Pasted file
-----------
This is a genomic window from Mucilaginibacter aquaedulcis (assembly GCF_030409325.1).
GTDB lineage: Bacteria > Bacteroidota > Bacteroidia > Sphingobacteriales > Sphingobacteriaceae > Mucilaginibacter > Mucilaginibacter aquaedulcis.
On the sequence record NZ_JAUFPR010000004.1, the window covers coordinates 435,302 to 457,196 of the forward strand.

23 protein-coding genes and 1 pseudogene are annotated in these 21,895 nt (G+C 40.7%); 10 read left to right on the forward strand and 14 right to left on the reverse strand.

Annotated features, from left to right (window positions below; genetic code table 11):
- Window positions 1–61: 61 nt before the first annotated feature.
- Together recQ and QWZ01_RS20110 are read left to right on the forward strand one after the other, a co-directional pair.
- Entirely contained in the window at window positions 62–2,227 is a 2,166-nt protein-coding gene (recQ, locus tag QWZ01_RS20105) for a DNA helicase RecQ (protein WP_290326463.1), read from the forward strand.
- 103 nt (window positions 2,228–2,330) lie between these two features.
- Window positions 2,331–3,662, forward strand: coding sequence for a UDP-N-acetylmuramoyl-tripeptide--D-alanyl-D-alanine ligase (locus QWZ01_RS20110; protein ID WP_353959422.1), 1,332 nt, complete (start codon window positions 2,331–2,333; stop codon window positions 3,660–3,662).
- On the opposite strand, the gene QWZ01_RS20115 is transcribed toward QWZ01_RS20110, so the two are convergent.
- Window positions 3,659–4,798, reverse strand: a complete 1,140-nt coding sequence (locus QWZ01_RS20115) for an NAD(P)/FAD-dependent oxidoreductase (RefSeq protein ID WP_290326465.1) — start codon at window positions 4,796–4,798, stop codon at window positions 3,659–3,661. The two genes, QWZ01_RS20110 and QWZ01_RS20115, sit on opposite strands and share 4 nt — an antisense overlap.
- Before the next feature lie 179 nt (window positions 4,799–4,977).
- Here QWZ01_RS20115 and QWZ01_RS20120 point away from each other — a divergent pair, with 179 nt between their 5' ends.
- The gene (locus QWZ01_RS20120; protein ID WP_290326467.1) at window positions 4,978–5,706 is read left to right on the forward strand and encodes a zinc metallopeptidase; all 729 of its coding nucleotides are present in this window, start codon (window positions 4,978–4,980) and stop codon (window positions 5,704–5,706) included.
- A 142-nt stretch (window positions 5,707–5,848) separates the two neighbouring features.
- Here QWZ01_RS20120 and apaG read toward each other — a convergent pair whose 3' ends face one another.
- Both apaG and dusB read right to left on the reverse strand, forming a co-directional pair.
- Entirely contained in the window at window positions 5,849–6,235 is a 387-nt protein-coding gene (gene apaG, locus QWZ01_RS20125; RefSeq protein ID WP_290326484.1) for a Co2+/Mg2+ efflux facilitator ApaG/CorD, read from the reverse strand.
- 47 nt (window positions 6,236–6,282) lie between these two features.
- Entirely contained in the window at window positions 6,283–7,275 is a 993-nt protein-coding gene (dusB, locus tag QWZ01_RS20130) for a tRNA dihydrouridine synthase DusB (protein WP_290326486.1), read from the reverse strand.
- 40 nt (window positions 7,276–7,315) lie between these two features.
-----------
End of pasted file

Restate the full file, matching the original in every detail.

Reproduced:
This is a genomic window from Mucilaginibacter aquaedulcis (assembly GCF_030409325.1).
GTDB lineage: Bacteria > Bacteroidota > Bacteroidia > Sphingobacteriales > Sphingobacteriaceae > Mucilaginibacter > Mucilaginibacter aquaedulcis.
On the sequence record NZ_JAUFPR010000004.1, the window covers coordinates 435,302 to 457,196 of the forward strand.

23 protein-coding genes and 1 pseudogene are annotated in these 21,895 nt (G+C 40.7%); 10 read left to right on the forward strand and 14 right to left on the reverse strand.

Annotated features, from left to right (window positions below; genetic code table 11):
- Window positions 1–61: 61 nt before the first annotated feature.
- Together recQ and QWZ01_RS20110 are read left to right on the forward strand one after the other, a co-directional pair.
- Entirely contained in the window at window positions 62–2,227 is a 2,166-nt protein-coding gene (recQ, locus tag QWZ01_RS20105) for a DNA helicase RecQ (protein WP_290326463.1), read from the forward strand.
- 103 nt (window positions 2,228–2,330) lie between these two features.
- Window positions 2,331–3,662, forward strand: coding sequence for a UDP-N-acetylmuramoyl-tripeptide--D-alanyl-D-alanine ligase (locus QWZ01_RS20110; protein ID WP_353959422.1), 1,332 nt, complete (start codon window positions 2,331–2,333; stop codon window positions 3,660–3,662).
- On the opposite strand, the gene QWZ01_RS20115 is transcribed toward QWZ01_RS20110, so the two are convergent.
- Window positions 3,659–4,798, reverse strand: a complete 1,140-nt coding sequence (locus QWZ01_RS20115) for an NAD(P)/FAD-dependent oxidoreductase (RefSeq protein ID WP_290326465.1) — start codon at window positions 4,796–4,798, stop codon at window positions 3,659–3,661. The two genes, QWZ01_RS20110 and QWZ01_RS20115, sit on opposite strands and share 4 nt — an antisense overlap.
- Before the next feature lie 179 nt (window positions 4,799–4,977).
- Here QWZ01_RS20115 and QWZ01_RS20120 point away from each other — a divergent pair, with 179 nt between their 5' ends.
- The gene (locus QWZ01_RS20120; protein ID WP_290326467.1) at window positions 4,978–5,706 is read left to right on the forward strand and encodes a zinc metallopeptidase; all 729 of its coding nucleotides are present in this window, start codon (window positions 4,978–4,980) and stop codon (window positions 5,704–5,706) included.
- A 142-nt stretch (window positions 5,707–5,848) separates the two neighbouring features.
- Here QWZ01_RS20120 and apaG read toward each other — a convergent pair whose 3' ends face one another.
- Both apaG and dusB read right to left on the reverse strand, forming a co-directional pair.
- Entirely contained in the window at window positions 5,849–6,235 is a 387-nt protein-coding gene (gene apaG, locus QWZ01_RS20125; RefSeq protein ID WP_290326484.1) for a Co2+/Mg2+ efflux facilitator ApaG/CorD, read from the reverse strand.
- 47 nt (window positions 6,236–6,282) lie between these two features.
- Entirely contained in the window at window positions 6,283–7,275 is a 993-nt protein-coding gene (dusB, locus tag QWZ01_RS20130) for a tRNA dihydrouridine synthase DusB (protein WP_290326486.1), read from the reverse strand.
- 40 nt (window positions 7,276–7,315) lie between these two features.